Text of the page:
Latest Vivaldi gets option to reload tabs periodically - gHacks Tech News

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Latest Vivaldi gets option to reload tabs periodically

The latest browser snapshot of the Vivaldi web browser includes a new feature that enables users to configure tabs to be reloaded periodically by the browser; it is the latest feature in a long list of features that make the browser more useful to its users.

Vivaldi Technologies released Vivaldi 3.3 desktop recently with a new break mode feature. Break mode fades content and stops media content from playing when it is activated in the browser.

The next stable version of Vivaldi for the desktop, Vivaldi 3.4 improves the menu customization options and includes the new option to reload tabs automatically in the browser.

The new feature is available in the browser's latest snapshot release. All that needs  to be done to use it is to right-click on a tab, move the mouse over the Periodic Reload menu entry, and select one of the available reload intervals.

vivaldi periodic reload tab

 

Vivaldi supports intervals between 1 minute and 30 minutes currently; there is also an option to disable the reloading again. The reloading stops automatically if the site is reloaded manually, or if the browser is closed and opened again.

The Vivaldi browser displays a bar underneath the tab when the periodic reload mode is activated to indicate the remaining time until the tab is reloaded automatically.

periodic reload bar

The automatic reloading of tabs can be useful in certain situations, e.g. when you are waiting for an auction or shopping offer to end or begin, when you are following a news report that gets updated but does not get reloaded automatically, if you want to refresh a page that displays random content on every load, or to reduce the memory usage of a site if it increases over time.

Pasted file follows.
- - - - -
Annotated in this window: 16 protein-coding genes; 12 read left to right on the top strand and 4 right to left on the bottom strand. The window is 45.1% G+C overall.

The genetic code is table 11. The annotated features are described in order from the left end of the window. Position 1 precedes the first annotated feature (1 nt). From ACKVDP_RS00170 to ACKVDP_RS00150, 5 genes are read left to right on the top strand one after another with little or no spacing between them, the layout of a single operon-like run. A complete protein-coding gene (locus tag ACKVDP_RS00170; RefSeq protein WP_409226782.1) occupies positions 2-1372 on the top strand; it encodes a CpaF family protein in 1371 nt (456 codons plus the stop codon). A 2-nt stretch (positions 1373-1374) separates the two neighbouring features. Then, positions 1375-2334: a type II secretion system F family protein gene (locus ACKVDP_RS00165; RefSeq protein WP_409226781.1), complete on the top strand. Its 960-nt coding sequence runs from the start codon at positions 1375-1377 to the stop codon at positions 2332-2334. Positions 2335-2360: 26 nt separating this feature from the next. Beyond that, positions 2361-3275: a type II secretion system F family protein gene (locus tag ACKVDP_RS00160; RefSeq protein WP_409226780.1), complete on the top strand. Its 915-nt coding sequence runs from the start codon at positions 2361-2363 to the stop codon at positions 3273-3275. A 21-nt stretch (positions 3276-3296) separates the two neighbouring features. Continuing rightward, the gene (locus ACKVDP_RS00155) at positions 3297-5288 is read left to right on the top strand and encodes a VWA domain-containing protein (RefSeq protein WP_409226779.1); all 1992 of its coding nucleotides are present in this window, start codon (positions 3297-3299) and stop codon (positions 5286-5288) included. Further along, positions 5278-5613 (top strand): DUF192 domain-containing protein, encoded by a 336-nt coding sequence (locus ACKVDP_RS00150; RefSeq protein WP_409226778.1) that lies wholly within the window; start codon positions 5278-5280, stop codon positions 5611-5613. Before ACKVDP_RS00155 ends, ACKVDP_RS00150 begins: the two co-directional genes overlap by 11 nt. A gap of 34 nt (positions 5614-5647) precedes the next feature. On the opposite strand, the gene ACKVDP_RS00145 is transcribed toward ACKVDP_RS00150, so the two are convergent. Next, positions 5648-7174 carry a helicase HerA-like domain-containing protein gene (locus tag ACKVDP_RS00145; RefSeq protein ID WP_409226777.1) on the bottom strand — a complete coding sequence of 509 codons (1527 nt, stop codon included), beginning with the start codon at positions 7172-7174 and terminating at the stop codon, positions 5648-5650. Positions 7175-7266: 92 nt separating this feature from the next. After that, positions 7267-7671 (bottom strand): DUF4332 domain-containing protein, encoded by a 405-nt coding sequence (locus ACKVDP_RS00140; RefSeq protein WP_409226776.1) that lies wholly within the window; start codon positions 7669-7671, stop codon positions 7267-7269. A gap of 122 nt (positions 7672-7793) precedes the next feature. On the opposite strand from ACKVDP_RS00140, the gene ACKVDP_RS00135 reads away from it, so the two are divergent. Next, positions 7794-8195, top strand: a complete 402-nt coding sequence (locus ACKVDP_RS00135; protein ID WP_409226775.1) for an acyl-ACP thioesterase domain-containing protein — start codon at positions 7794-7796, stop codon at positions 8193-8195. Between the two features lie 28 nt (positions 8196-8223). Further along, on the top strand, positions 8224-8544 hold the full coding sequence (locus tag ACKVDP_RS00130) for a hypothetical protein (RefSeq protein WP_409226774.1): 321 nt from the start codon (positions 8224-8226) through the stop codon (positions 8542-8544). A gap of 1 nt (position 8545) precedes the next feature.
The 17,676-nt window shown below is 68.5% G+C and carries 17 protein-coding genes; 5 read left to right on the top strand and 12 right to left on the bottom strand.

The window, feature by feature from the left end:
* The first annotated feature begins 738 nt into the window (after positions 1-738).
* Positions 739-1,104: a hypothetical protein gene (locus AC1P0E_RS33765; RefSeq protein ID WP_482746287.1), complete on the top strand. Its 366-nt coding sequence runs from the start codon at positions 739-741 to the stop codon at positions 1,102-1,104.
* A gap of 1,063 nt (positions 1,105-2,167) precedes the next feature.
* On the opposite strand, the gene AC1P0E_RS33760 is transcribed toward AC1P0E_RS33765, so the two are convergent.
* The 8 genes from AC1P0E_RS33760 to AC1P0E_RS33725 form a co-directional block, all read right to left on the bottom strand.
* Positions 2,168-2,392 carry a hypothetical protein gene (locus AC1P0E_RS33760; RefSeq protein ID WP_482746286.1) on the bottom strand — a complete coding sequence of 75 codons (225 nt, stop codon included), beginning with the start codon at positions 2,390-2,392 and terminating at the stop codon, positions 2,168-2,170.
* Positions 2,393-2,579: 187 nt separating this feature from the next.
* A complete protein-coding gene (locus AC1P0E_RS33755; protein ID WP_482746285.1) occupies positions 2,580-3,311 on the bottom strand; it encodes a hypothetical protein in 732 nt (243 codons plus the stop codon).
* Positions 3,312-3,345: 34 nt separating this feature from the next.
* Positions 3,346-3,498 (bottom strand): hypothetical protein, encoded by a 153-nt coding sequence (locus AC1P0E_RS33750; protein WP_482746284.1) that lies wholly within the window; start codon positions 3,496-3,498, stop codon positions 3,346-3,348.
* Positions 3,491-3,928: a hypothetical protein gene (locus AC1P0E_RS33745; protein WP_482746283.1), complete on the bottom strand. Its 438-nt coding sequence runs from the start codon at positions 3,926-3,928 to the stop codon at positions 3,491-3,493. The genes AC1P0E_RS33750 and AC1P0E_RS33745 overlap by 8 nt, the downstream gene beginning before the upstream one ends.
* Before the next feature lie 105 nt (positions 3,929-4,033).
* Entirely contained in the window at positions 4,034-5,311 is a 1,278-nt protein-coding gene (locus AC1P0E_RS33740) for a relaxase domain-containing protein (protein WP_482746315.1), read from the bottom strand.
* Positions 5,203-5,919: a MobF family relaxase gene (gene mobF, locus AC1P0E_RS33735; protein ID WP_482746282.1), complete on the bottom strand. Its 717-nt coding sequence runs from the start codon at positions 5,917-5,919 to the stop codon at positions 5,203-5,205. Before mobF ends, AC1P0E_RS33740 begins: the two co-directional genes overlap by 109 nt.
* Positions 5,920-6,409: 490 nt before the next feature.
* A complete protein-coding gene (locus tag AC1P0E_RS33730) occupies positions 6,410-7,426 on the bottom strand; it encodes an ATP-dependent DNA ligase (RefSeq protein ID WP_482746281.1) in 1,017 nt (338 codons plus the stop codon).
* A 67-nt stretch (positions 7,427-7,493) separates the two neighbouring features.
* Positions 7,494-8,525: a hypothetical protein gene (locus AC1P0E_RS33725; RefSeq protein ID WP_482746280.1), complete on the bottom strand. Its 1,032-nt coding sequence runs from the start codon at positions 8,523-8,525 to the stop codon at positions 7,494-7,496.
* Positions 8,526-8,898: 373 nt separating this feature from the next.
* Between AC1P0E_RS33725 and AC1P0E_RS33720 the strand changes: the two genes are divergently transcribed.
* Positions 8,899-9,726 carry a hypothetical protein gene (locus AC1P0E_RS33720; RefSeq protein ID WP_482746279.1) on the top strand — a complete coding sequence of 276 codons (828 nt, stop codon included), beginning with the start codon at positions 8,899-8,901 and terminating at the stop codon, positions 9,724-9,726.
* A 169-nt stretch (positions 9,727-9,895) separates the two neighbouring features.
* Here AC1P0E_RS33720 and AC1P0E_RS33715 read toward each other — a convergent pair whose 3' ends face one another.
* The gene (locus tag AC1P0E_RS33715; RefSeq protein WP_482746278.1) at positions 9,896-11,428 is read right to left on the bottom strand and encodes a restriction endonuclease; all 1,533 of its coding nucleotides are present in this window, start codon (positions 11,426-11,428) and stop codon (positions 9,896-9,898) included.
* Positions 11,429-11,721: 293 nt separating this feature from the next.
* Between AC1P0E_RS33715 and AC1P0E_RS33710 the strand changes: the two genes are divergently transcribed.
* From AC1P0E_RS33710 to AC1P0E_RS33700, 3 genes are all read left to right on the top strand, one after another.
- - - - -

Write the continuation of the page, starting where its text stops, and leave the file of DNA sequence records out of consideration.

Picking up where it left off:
Periodic Reloads is one of those handy features that some users of the web browser will find useful while everyone else may ignore it or even remove it thanks to the new context menu editing options that version 3.4 will launch with.

Extensions are available to add the feature to other browsers. The Chrome and Firefox extension Tab Reload refreshes tabs automatically, and you may also check out our how to reload tabs automatically guide here.

Check out the blog post on the Vivaldi browser website. You can download the latest snapshot from the site directly, or upgrade existing installations instead.

Now you: do you prefer that features like these are integrated into the browser, or available as extensions?

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Latest Vivaldi gets option to reload tabs periodically
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Latest Vivaldi gets option to reload tabs periodically
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The latest browser snapshot of the Vivaldi web browser includes a new feature that enables users to configure tabs to be reloaded periodically by the browser.